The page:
SUNBIZ

Taveuni Farmers Learn How To Mitigate Soil Nutrient Depletion

Australian Centre for International Agricultural Research (ACIAR) has helped Taveuni farmers understand and appreciate the importance of organic matter and nutrient inputs, especially Potassium, for taro production. This is after concluding three days of training on sustainable soil management practice on the island recently.
29 Mar 2022 14:00
Taveuni Farmers Learn How To Mitigate Soil Nutrient Depletion
Farmers and staff from Ministry of Agriculture representatives during a training conducted by Australian Centre for International Agricultural Research on Taveuni Island recently.

Australian Centre for International Agricultural Research (ACIAR) has helped Taveuni farmers understand and appreciate the importance of organic matter and nutrient inputs, especially Potassium, for taro production.

This is after concluding three days of training on sustainable soil management practice on the island recently.

In Fiji, traditional gardening systems have intensified and resulted in the depletion of the soil nutrient capital.

 

For Taveuni, intensified taro production since 1990 has also resulted in a significant decline in nutrients from the soil system.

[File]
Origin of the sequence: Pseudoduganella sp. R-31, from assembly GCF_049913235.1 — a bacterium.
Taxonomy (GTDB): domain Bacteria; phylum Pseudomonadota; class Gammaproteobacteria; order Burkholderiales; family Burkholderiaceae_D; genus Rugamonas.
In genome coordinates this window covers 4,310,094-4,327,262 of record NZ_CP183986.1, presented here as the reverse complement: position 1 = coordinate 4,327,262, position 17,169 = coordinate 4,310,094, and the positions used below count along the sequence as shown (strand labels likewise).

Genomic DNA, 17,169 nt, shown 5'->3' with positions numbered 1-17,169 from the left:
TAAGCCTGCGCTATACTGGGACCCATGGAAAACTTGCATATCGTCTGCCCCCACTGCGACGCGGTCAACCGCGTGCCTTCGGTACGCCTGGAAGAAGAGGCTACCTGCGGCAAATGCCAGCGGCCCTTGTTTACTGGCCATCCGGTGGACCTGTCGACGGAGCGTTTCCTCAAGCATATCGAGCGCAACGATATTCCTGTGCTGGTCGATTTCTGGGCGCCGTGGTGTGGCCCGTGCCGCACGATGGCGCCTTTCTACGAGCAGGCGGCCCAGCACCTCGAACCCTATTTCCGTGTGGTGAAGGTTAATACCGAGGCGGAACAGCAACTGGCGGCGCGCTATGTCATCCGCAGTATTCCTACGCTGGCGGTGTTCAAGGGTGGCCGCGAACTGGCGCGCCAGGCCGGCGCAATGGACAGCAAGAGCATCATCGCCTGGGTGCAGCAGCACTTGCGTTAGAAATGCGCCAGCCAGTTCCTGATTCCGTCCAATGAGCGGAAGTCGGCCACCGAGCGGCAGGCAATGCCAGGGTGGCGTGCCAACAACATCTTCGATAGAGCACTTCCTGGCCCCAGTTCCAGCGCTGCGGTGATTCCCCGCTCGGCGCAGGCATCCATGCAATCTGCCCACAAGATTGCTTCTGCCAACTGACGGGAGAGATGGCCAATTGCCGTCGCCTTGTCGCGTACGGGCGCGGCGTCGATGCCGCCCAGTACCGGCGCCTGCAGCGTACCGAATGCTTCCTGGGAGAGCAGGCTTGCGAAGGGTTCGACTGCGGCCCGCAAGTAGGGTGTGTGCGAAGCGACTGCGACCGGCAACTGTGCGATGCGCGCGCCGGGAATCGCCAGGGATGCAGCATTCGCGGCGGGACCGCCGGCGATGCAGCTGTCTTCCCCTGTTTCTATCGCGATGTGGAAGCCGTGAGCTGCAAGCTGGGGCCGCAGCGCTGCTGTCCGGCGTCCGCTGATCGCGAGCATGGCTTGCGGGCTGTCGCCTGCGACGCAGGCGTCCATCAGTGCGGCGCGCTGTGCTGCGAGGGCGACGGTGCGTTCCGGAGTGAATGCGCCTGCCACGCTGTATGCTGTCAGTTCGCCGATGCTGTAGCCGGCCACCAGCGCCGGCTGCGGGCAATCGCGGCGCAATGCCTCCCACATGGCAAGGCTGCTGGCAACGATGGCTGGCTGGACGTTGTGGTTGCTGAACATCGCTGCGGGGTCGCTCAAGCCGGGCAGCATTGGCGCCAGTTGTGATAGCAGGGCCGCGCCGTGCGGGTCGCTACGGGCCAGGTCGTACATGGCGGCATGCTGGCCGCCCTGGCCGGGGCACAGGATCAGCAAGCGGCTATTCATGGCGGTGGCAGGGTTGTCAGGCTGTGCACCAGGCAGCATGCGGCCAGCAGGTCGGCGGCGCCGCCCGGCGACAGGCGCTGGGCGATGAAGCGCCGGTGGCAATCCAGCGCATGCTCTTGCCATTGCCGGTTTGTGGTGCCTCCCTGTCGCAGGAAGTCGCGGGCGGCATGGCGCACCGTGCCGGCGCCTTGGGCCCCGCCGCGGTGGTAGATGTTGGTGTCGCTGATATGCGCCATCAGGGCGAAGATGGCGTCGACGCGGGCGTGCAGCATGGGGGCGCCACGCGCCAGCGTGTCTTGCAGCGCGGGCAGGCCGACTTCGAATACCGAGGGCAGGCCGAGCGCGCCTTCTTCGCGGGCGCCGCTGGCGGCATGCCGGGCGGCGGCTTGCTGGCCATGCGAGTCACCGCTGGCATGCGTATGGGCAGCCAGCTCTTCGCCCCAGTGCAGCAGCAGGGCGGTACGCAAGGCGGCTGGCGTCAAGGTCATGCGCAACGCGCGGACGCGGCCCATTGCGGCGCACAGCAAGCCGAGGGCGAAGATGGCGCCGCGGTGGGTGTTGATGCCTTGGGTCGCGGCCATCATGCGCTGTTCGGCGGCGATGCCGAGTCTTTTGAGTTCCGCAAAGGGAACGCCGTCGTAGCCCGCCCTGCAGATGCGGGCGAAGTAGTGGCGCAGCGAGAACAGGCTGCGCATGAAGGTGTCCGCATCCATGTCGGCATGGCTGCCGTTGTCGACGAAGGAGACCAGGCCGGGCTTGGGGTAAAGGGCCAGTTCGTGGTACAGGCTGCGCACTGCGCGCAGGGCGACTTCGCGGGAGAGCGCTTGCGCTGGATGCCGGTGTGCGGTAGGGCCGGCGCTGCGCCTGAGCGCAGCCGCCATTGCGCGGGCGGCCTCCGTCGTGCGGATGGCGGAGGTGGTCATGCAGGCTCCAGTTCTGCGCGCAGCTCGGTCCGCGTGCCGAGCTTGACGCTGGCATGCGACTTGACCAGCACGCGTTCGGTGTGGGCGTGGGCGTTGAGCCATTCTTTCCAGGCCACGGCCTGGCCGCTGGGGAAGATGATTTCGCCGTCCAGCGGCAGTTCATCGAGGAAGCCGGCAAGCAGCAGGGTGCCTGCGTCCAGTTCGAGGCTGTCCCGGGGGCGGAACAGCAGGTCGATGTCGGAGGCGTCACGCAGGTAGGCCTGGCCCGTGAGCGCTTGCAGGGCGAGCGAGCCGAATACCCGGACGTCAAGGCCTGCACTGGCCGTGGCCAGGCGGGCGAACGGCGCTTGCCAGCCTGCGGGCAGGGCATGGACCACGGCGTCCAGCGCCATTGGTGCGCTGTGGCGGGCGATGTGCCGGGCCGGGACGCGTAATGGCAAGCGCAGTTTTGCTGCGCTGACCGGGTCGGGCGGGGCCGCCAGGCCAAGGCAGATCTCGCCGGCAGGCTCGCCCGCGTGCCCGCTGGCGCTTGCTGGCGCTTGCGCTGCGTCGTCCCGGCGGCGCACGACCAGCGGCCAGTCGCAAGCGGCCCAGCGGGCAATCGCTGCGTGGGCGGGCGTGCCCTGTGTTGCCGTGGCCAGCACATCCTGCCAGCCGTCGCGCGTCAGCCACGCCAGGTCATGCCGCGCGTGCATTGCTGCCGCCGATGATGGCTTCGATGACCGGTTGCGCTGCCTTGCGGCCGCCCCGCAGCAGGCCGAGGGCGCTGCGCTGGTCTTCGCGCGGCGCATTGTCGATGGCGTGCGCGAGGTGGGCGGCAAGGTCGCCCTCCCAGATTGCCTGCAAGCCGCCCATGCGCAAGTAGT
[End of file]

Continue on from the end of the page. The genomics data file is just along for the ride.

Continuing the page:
ACIAR research programme manager for soil and land management, James Quilty, said the yield decline in combination of soil organic nitrogen and carbon loss, lack of rotation, pests and diseases, and other agronomic issues have all caused a fall in productivity.

“Soil knowledge is still a constraint on sustainable intensification and resilience of agriculture,” Mr Quilty said.

 

“At present, extension officers and other local agricultural agents are unable to reliably recommend optimal nutrient and soil health management strategies for farmers.”

The Pacific Community (SPC) programme leader for Sustainable Agriculture, Gibson Susumu, said soil health was a vital component of the agricultural system that was not well recognised in traditional and large-scale farmers that have intensified their production in a relatively short period of time.

 

“It must be considered the foundation of productive, sustainable agriculture,” Mr Susumu said.

“Through the Land Resources Division, SPC has worked closely with ACIAR to train in-country staff from Fiji, Samoa, Tonga, Kiribati, and Tuvalu to revitalise our farmers’ knowledge of soil health management.”

 

Feedback: shratikan@fijisun.com.fj



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